You're Going to Love New York
As Gene Kelly and Frank Sinatra famously sing in the classic movie "On the Town", New York is a "helluva town." The Big Apple has it all, from its awe-inspiring skyscrapers to world-class museums, shopping districts, sporting events, and historical sights.
Tour the artistic masterpieces at MoMa, take the ferry out to see the Statue of Liberty (the most iconic symbol of freedom in the U.S), book Broadway theater tickets, or just wander the floor of iconic stores like Bloomingdales or Macy's. Take a walk through Central Park, ascend to the top of the Empire State Building, or stay grounded with a shopping tour of 5th Avenue.
Whether you're heading there on a summer-sight-seeing break or want to share in festive magic by ice-skating at the Rockefeller Center; New York attracts crowds in every season; so book your ticket today.
Top 5 Reasons to Visit New York
New York is one of the world’s leading cultural centers. You can head to MoMa or the Metropolitan to see extraordinary art collections, watch shows like Cats or Hamilton at Broadway theaters, take a box at the Met (30 Lincoln Center Plaza) for an opera performance, or head to venues like the Bowery Ballroom (6 Delancey St) for live indie music.
2. A Global Dining Scene
Grab street food while you see the sights from take-out joints like Thelewala (112 Macdougal St), treat the family to burgers at the Spotted Pig (314 W 11th St), gorge on seafood at Lure (142 Mercer St), experiment with Asian and Pan-Latin cuisine at Zengo (622 3rd Ave), and finish off in decadent style with dessert at the Chocolate Room (269 Court St).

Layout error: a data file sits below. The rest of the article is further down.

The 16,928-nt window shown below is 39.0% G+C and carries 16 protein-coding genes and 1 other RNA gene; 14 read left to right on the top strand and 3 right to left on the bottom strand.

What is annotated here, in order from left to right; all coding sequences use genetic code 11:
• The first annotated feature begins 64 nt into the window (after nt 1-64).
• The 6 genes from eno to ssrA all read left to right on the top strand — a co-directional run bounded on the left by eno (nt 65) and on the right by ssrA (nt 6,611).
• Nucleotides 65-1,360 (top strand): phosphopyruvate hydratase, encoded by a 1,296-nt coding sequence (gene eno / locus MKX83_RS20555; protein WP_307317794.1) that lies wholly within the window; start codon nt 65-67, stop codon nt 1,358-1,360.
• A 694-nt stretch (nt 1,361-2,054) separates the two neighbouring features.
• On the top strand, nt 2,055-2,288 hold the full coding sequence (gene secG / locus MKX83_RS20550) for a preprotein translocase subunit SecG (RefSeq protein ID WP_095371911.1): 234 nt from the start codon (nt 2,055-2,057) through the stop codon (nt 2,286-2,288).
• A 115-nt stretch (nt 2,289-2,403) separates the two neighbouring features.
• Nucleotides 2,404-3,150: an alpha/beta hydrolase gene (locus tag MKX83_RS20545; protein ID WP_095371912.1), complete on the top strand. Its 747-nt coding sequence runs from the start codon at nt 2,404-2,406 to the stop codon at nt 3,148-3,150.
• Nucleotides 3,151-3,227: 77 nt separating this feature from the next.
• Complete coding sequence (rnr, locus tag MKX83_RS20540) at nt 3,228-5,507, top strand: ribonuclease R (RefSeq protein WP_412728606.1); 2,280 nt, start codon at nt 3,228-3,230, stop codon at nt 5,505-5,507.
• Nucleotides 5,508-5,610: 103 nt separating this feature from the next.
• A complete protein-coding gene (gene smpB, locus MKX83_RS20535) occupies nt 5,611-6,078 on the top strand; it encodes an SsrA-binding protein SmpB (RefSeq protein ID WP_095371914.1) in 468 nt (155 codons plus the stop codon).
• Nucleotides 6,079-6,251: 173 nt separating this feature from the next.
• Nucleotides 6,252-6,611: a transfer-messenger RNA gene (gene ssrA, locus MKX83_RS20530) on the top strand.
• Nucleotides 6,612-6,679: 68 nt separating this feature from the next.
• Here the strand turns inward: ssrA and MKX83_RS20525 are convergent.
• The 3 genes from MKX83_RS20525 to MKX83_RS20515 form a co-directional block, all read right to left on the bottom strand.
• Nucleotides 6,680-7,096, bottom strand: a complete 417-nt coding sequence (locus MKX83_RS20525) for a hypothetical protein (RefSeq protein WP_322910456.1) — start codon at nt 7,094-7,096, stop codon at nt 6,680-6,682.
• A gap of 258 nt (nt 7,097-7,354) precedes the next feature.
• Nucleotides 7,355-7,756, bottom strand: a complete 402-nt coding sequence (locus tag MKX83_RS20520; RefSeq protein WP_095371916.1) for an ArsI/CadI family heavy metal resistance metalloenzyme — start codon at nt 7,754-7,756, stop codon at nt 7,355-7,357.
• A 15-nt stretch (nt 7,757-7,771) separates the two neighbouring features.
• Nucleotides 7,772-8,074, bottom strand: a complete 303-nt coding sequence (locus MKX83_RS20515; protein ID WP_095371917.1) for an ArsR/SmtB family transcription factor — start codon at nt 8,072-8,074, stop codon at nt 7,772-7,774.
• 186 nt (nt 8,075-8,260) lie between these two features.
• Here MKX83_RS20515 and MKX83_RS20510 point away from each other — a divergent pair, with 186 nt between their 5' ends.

3. The Architecture
New York is packed with visually stunning buildings. Take a historical tour of skyscrapers like the Flatiron Building, the Woolworth Tower, the ornate Chrysler Building and the Empire State Building, head to Ground Zero and pay your respects at the WTC Pavilion, or see post-modern creations like Morphosis (41 Cooper Square) or the Bronx Museum of the Arts. If you love architecture, you’ll never be bored in New York.
Shoppers won’t be disappointed by New York. In fact, they’ll be in heaven. Window shop on 5th Avenue or Broadway, head to the department stores around Times Square, or visit iconic department stores like Bloomingdales (1000 Third Avenue). The kids will adore the seemingly limitless array of toys at FAO Schwartz (6th Avenue), while thanks to the film Breakfast at Tiffany's, Tiffany & Co. (727 Fifth Ave) is a site of pilgrimage for film lovers and jewelry fans alike.
5. Iconic Landmarks
New York is home to some classic American landmarks that all visitors will want to see. The most famous is probably Lady Liberty herself. Take a boat out to Liberty Island to get to know America’s symbol of freedom personally. But there's also Wall Street, the Empire State Building, and Ellis Island, along with historical sporting venues like Yankee Stadium (1 E 161st St, the Bronx).
What to do in New York
1. Statue of Liberty: Lady Liberty